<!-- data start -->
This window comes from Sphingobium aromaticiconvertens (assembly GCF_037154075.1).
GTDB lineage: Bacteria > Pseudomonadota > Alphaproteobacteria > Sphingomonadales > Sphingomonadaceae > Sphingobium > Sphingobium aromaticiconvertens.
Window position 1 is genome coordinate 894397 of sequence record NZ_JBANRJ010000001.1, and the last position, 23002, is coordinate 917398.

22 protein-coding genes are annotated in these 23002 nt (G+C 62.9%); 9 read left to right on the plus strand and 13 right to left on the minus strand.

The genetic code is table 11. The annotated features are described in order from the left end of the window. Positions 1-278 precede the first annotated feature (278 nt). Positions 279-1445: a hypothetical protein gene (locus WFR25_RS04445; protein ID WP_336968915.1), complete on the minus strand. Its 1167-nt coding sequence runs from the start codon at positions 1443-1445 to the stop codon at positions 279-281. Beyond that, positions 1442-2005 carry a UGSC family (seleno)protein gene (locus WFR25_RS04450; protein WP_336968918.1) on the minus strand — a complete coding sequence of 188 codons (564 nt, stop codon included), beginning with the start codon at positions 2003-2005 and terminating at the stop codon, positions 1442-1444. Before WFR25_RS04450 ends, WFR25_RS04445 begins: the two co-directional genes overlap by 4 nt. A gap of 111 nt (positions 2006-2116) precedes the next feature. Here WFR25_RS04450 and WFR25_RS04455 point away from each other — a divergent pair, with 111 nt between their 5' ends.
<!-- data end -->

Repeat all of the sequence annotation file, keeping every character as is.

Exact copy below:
This window comes from Sphingobium aromaticiconvertens (assembly GCF_037154075.1).
GTDB lineage: Bacteria > Pseudomonadota > Alphaproteobacteria > Sphingomonadales > Sphingomonadaceae > Sphingobium > Sphingobium aromaticiconvertens.
Window position 1 is genome coordinate 894397 of sequence record NZ_JBANRJ010000001.1, and the last position, 23002, is coordinate 917398.

22 protein-coding genes are annotated in these 23002 nt (G+C 62.9%); 9 read left to right on the plus strand and 13 right to left on the minus strand.

The genetic code is table 11. The annotated features are described in order from the left end of the window. Positions 1-278 precede the first annotated feature (278 nt). Positions 279-1445: a hypothetical protein gene (locus WFR25_RS04445; protein ID WP_336968915.1), complete on the minus strand. Its 1167-nt coding sequence runs from the start codon at positions 1443-1445 to the stop codon at positions 279-281. Beyond that, positions 1442-2005 carry a UGSC family (seleno)protein gene (locus WFR25_RS04450; protein WP_336968918.1) on the minus strand — a complete coding sequence of 188 codons (564 nt, stop codon included), beginning with the start codon at positions 2003-2005 and terminating at the stop codon, positions 1442-1444. Before WFR25_RS04450 ends, WFR25_RS04445 begins: the two co-directional genes overlap by 4 nt. A gap of 111 nt (positions 2006-2116) precedes the next feature. Here WFR25_RS04450 and WFR25_RS04455 point away from each other — a divergent pair, with 111 nt between their 5' ends.